roundelmike

New Member, Intake Manifold Question

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Hello everyone! I'm new to the forum. My '74 2002 arrived just two days ago from California and I'm loving the car. I'm rather youngish so driving a car this old is like nothing I've ever experienced before; it's much more raw and exciting, and even though wicked acceleration isn't there it's very immersive. I've posted a photo of the car. 

 

I'm very, very much a beginner when it comes to wrenching, so I'm slowly going through the car to check everything out. I've read probably hundreds of threads on the forum and it's been very helpful. Turns out the car already has a Weber 38/38 carb, electronic ignition, and removed spring spacers -- all things I planned to do. I ran into something that I can't figure  out, however. I can't find information on the forum, probably because I don't know what to call this thing. There's an open port on the intake manifold, which is probably a peanut manifold, and I suspect it should be capped or connected to something, but it's sucking unfiltered air and there's a lot of gunk inside the port so I'm concerned. Do you know what this port is and what I should do with it? (Photo attached)

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IMG_0554.jpg

 

 

 

 

Edited by roundelmike

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Well that's the EGR - Exhaust Gas Recirculation - port. Are you sure its totally open, not plugged? Seems like it would run rough with that big open port. But on the other hand, maybe its tuned to account for the additional airflow.  Block it and see what happens.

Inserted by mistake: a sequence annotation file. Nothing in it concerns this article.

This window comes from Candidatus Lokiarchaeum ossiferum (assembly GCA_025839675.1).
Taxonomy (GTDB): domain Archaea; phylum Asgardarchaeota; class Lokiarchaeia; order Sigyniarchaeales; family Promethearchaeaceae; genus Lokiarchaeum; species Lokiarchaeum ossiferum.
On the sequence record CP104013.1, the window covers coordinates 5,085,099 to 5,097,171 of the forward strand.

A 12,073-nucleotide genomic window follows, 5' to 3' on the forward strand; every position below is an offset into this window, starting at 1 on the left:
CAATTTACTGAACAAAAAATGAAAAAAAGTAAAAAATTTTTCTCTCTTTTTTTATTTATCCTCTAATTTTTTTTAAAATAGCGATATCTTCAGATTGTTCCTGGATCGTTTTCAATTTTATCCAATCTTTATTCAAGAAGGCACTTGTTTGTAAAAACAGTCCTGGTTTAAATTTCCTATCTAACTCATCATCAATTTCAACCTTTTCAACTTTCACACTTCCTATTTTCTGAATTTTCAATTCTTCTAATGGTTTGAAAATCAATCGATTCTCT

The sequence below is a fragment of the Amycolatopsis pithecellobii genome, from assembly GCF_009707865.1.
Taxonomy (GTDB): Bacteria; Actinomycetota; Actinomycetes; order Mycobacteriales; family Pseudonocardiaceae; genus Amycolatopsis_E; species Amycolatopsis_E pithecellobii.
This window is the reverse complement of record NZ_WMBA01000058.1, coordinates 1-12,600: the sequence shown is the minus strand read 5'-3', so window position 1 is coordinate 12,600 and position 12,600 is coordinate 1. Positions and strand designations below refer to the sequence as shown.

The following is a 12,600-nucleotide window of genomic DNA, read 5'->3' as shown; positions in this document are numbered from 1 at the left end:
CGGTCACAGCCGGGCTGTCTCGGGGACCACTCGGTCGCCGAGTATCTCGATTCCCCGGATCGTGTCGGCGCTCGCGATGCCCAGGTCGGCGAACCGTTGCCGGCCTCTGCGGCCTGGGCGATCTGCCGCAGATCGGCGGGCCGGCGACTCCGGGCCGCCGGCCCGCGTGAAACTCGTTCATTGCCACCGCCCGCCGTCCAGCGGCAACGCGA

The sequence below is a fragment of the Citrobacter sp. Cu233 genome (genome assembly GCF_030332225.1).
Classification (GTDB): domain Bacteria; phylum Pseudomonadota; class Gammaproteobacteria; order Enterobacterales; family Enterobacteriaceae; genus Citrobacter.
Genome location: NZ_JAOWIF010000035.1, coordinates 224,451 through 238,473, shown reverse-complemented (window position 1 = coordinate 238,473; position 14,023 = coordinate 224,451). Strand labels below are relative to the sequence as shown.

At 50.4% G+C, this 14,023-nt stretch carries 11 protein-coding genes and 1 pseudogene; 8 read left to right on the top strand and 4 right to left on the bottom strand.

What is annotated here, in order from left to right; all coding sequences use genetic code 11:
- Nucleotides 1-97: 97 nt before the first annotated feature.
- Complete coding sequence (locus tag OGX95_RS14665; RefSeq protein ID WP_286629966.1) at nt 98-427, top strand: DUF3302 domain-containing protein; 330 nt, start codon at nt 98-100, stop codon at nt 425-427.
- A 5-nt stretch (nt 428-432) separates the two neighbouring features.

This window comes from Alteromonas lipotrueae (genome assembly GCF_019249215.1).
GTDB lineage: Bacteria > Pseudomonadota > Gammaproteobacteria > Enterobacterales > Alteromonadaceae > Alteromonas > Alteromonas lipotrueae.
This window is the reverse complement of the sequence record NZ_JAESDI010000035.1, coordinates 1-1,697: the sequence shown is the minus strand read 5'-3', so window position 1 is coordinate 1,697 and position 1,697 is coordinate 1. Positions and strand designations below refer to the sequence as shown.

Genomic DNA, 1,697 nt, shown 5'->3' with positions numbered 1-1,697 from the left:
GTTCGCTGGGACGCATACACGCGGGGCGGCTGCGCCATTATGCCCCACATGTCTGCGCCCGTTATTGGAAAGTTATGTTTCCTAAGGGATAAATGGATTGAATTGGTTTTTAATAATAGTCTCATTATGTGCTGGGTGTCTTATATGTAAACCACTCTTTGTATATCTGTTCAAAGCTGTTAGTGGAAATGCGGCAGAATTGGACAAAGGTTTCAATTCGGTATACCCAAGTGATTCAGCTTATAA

I hope the exhaust manifold is plugged where the crossover tube comes out. 

 

 

edit - judging by the sealant goop around the edges i wonder if it's not already blocked off with something underneath it.

Edited by theNomad

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It's plugged- the car won't idle with that open.

 

But it'd be good to figure out HOW it's plugged, I agree...

 

t

 

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Thank you for your help, everyone. I stuck a wire in though the open port (with the engine off, of course) and it does appear to be plugged at the intake manifold, as it should be, like you guys mentioned. The sediment buildup inside is probably not from intake suction, but just from years of engine bay gunk.

 

I removed the three bolts holding the part in place but the rubberized sealant between it and the intake manifold is holding it in place. Rather than cut the seal now, I'm first going to purchase the intake block-off plate that Steven mentioned, and then remove the port to see how it's blocked once a permanent and attractive solution is in hand. I'll post an update afterward so it can help someone else down the road.

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